The findings of this far-reaching research into the impact of Covid-19 on the Third Sector are stark. There’s no question the pandemic has been a painful and hugely challenging experience for voluntary organisations across Scotland. But we’ve also seen charities at their very best – swiftly adapting to unprecedented change and doing whatever it takes to support communities in need – and the research indicates that, amidst the hardship, Covid-19 has highlighted important opportunities for learning that must be captured and shared.
When this awful pandemic struck back in March, many organisations doing crucial work within communities were simply forced to shut up shop. Some funding streams began to quickly dissipate too. When faced with such a quandary, Scotland’s Third Sector didn’t wait around and nurse its wounds. Instead, it diversified – and fast. We saw organisations step up to the challenge and develop innovative solutions at a grassroots level.
In this report we hear from charities that, in normal times, offer face-to-face counselling and therapy services, but have instead focused their attention in recent months on delivering basic food parcels to families in desperate need of them. This is the kind of quick-thinking and adaptability that has made the Third Sector such a critical force throughout the pandemic. The sector’s efforts should not only be recognised, but lauded – and its ability to respond to extraordinary crises like Covid-19 should not go underestimated or ignored in the future. Disappointingly, the research suggests that most organisations feel their above-and-beyond work this year has not been sufficiently valued. That’s something that needs to change – and a greater understanding of the Third Sector’s capabilities is one of 16 vital recommendations made in this report.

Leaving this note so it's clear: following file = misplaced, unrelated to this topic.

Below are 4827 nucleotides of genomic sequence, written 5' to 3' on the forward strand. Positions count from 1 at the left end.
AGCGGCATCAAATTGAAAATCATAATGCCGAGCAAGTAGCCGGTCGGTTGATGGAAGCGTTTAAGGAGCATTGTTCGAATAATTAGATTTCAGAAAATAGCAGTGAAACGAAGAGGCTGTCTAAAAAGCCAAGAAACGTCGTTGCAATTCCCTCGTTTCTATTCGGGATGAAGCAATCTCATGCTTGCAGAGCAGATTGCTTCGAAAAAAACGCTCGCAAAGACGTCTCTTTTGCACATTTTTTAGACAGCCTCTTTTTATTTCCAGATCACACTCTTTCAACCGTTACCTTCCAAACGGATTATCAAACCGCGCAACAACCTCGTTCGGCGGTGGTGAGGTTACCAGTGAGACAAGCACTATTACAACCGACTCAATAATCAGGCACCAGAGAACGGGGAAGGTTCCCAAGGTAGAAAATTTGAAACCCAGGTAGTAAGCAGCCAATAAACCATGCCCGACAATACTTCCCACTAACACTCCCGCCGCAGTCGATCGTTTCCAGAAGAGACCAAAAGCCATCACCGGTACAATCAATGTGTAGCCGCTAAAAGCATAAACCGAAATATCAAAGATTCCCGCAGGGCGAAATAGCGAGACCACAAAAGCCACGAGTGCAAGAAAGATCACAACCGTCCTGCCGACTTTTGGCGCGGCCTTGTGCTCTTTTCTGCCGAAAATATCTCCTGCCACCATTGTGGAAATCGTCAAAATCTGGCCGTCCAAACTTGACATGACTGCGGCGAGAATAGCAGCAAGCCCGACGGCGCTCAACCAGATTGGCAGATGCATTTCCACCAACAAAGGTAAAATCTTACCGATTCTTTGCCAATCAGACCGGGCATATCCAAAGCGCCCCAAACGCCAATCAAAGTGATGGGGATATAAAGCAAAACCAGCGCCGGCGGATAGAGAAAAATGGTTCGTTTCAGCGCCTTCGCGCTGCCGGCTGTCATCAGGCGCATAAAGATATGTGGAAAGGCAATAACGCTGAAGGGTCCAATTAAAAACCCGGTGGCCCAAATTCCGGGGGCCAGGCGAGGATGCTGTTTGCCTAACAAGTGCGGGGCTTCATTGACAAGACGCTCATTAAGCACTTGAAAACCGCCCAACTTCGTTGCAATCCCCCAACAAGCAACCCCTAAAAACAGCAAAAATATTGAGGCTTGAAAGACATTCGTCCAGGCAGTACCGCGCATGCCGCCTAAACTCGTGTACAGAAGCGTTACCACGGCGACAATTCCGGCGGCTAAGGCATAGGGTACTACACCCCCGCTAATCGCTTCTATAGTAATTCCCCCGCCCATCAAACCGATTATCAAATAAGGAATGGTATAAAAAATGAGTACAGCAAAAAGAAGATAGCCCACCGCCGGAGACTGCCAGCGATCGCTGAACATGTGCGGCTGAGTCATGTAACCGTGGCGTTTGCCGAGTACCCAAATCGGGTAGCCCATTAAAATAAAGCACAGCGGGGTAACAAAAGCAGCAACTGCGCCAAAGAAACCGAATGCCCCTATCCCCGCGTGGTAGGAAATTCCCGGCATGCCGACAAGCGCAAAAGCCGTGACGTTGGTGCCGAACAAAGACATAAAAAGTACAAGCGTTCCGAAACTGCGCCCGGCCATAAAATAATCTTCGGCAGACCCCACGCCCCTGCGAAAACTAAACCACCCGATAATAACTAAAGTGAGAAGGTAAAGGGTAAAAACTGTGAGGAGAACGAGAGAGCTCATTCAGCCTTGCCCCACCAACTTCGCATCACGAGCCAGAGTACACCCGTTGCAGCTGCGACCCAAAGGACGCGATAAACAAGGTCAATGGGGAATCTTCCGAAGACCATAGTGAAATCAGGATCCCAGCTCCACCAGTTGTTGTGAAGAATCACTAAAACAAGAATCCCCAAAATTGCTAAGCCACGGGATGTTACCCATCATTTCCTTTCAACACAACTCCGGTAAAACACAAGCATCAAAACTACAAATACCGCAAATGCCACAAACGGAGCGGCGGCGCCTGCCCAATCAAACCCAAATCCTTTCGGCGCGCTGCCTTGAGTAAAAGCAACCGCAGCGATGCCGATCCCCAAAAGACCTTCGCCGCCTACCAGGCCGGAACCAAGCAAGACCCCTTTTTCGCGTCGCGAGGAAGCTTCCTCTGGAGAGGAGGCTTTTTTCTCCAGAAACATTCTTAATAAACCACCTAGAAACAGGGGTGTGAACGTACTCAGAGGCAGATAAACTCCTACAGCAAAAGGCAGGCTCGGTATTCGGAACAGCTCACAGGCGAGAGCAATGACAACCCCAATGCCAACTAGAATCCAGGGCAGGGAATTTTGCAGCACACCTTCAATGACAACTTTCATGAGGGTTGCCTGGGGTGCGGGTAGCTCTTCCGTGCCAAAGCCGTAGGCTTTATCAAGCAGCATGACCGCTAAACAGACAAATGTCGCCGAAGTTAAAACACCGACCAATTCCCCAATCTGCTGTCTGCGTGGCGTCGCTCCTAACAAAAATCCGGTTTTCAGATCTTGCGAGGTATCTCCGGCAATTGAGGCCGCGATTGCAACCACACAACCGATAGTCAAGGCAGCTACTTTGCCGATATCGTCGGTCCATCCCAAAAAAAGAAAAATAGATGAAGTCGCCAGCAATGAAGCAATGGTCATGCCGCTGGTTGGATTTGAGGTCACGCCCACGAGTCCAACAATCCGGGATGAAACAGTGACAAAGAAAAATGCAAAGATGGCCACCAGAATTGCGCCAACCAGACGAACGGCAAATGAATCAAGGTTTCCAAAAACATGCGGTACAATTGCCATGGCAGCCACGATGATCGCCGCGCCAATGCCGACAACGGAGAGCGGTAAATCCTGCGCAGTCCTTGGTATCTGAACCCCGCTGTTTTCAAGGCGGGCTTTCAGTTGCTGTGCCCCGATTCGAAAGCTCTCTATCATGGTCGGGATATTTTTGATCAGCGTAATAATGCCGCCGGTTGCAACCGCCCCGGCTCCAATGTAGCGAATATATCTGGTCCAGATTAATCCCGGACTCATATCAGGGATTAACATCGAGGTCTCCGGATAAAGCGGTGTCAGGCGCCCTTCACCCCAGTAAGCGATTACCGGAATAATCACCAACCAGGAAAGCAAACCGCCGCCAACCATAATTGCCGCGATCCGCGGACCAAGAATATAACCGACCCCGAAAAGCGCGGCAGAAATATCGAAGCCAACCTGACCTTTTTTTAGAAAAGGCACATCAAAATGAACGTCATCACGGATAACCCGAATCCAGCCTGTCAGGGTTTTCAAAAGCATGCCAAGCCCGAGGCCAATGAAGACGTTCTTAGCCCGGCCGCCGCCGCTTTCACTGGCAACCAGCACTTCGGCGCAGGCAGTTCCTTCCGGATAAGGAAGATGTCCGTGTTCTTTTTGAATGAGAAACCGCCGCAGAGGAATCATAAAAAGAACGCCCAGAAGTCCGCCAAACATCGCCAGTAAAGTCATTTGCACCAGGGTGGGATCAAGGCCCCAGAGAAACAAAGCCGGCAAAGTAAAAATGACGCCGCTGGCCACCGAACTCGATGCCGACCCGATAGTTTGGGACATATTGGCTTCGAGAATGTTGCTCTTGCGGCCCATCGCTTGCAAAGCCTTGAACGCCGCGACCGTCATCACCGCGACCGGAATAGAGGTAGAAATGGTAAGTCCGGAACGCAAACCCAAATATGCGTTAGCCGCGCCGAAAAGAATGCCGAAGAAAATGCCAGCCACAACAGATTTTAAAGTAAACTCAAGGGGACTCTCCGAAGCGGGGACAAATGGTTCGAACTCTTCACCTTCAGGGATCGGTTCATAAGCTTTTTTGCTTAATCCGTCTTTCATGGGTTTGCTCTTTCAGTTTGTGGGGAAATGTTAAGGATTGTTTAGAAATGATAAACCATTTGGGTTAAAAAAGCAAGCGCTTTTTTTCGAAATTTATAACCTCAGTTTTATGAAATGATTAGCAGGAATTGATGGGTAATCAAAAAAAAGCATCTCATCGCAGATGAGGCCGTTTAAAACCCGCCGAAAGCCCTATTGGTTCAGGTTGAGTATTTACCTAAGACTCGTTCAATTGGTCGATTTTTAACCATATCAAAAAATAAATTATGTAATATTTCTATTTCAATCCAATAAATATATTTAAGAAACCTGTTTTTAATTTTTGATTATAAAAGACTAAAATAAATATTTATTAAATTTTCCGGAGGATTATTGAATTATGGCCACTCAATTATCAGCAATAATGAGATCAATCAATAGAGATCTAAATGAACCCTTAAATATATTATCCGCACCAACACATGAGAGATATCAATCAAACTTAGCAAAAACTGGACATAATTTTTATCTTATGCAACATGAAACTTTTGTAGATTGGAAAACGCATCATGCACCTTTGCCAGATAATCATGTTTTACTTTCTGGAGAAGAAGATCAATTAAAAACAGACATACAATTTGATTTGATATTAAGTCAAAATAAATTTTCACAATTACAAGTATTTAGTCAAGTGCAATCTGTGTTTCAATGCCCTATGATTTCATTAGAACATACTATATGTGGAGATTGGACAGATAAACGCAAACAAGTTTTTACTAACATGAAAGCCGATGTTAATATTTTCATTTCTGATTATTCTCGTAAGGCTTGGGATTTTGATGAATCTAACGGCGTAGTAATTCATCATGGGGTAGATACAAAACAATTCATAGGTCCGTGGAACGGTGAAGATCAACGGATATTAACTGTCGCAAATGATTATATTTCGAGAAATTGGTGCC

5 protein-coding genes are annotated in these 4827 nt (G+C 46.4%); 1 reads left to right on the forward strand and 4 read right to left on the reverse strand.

Another recommendation is that the constructive relationship fostered between the Third Sector and statutory sector during the pandemic continues to strengthen and evolve. The Third Sector eagerly stepped in when local authorities became overstretched, and the collaborative working between the two sectors has been one of the great positives to come out of this crisis. Post-Covid, the Third Sector still very much requires a seat at the table, and clarity and support from the public sector will be more important than ever for charities as they start to rebuild.
For all its tremendous efforts, the Third Sector is undoubtedly facing an uncertain future. Charities are anxious that smaller organisations are going to be driven out by their larger counterparts; corporate support is going to dwindle; and, fundamentally, an increasing demand on the services of the voluntary sector will coincide with a continued reduction in funding. These are all valid concerns, and ones that we must overcome in order to move forward and cultivate a thriving Third Sector.
I hope the lessons learned from this report will help us go some way to achieving that.
Baroness Ford, STV Children’s Appeal Chair.